Witch Hunter Robin
Volume 1: Arrival
Number of Episodes: 5
Age: 13 and up
Running Time: 120 Minutes
Review by Brutilus
Finally, there is an anime about the supernatural that is as intelligent as it is beautiful.
Witch Hunter Robin is magnificent. It is the story of a young hunter named Robin. She and the STNJ hunt rogue witches in Tokyo. Their mission is not to kill the witches, rather to neutralize their powers and capture them for research at the mysterious Factory.
Robin is a young witch with pyrokinetic powers. In the wonderful tradition of anime, she is a teenager with incredible powers and is still dealing with the difficult dynamic of fitting into an adult world that doesn't seem to want her there.
The STNJ uses orbo, a substance that hinders the powers of witches, yet they do not describe how it works. Robin finds it offensive for some reason and refuses to use it.
In episode one, Robin arrives for her first day on the job at the STNJ arriving at an inopportune time. The group is in a bit of a state after a mission has recently seemed to have gone awry.
This mission, which is the opening for this episode, introduces three of the core members of the team. They are tracking a violent witch through the streets of Tokyo. Amon, the apparent leader of the field team, finally catches him on a roof top and shoots him.
Robin shows up at the office just when the team is leaving to hunt down the partner of the witch that was hunted down during the introduction. She gets mistakenly sent away before they find out who she really is as the team leaves for the hunt.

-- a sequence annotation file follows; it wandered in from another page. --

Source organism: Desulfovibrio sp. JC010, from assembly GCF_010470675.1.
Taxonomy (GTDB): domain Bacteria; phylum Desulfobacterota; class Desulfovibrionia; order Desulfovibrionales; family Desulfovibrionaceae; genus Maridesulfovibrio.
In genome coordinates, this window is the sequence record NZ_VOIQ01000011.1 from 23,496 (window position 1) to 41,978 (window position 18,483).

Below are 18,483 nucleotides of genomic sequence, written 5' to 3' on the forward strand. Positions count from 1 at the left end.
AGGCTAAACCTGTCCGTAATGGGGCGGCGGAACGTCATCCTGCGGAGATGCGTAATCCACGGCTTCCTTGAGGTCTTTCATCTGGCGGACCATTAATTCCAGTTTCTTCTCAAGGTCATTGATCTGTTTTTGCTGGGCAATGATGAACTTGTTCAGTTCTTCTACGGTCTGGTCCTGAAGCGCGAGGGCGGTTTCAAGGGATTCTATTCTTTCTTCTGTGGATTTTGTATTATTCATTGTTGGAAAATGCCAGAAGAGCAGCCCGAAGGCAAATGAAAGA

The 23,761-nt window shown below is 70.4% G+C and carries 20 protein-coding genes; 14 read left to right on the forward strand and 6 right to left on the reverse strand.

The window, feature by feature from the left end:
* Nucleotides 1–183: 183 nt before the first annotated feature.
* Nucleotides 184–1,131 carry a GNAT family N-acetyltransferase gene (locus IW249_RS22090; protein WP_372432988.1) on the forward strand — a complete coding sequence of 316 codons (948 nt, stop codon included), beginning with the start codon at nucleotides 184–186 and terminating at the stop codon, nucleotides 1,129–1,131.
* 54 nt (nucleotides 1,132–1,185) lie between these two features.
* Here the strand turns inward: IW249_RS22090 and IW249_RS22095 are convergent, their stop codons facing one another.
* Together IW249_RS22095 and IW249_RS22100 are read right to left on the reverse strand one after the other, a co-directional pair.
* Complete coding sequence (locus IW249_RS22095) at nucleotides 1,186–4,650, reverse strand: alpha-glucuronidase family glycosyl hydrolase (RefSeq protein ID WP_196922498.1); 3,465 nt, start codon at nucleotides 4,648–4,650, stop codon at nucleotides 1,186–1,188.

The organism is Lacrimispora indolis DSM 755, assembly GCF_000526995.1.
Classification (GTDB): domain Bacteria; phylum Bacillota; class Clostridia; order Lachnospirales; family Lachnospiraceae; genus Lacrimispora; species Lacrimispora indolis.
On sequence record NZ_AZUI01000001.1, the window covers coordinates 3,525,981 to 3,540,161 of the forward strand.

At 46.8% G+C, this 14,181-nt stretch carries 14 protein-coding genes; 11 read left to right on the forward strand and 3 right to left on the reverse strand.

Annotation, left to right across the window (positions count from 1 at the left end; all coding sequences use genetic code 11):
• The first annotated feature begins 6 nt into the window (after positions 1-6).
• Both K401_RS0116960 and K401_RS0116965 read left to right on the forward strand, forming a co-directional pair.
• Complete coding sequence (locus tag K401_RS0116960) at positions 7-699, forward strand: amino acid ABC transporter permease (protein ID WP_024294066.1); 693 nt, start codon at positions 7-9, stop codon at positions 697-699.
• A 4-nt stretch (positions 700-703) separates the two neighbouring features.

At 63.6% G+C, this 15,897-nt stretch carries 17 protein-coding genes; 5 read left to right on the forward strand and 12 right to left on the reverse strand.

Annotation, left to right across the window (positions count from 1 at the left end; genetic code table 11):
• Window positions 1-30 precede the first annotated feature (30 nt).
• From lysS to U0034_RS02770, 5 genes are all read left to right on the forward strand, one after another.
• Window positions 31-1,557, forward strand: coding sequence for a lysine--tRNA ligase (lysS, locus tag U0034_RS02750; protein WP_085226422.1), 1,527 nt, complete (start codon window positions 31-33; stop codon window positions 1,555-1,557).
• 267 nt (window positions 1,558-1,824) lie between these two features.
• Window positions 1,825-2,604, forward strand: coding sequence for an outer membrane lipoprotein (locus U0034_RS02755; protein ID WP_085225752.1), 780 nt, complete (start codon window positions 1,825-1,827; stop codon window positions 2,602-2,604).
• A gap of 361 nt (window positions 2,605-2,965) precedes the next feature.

This is not an auspicious beginning.
She goes over to the rather elegant restaurant across the street to await the team's return.
This restaurant seems to have a fair amount of significance for the series. The bartender obviously knows more than he lets on and the dining room is alwas empty when shown in the first 5 episodes.
Suffice it to say, Robin's powers and skills are soon put to the test.
Each episode deals with the hunt for a new witch. Every witch has a unique power.
Not all of the witches are knowingly evil. One little girl, in particular, is just very sadly deranged. The characterizations of both the heroes and the villains are excellent.
The art style is interesting. It shares common elements with many of today's most popular anime. It's not very cartoony. All of the details are soft, yet very alive. The eyes of the characters are very expressive without being the traditional, overly large eyes favored in most anime.
Muted colors and a lot of earth tones help set a mysterious and melancholy mood. Even the daytime scenes seem to be slightly toned down. The world of Robin seems to be somewhat repressed.
All of the backgrounds are computer generated while the foreground and characters are all hand drawn. The animation is nearly flawless.
One of my favorite details is the effect of Robin's flames. They seem to dance they're so alive. (Maybe that's just the pyromaniacal side of my personality talking.)
With a wonderfully haunting soundtrack to top everything off, Witch Hunter Robin is a masterpiece that belongs in every Otaku's collection.
Witch Hunter RobinArrival contains episodes 1 through 5 of the series.
Pick up your copy of Witch Hunter RobinArrival at Amazon.com.
All images are property of Bandai. Article copyright 2004 MillionairePlayboy.com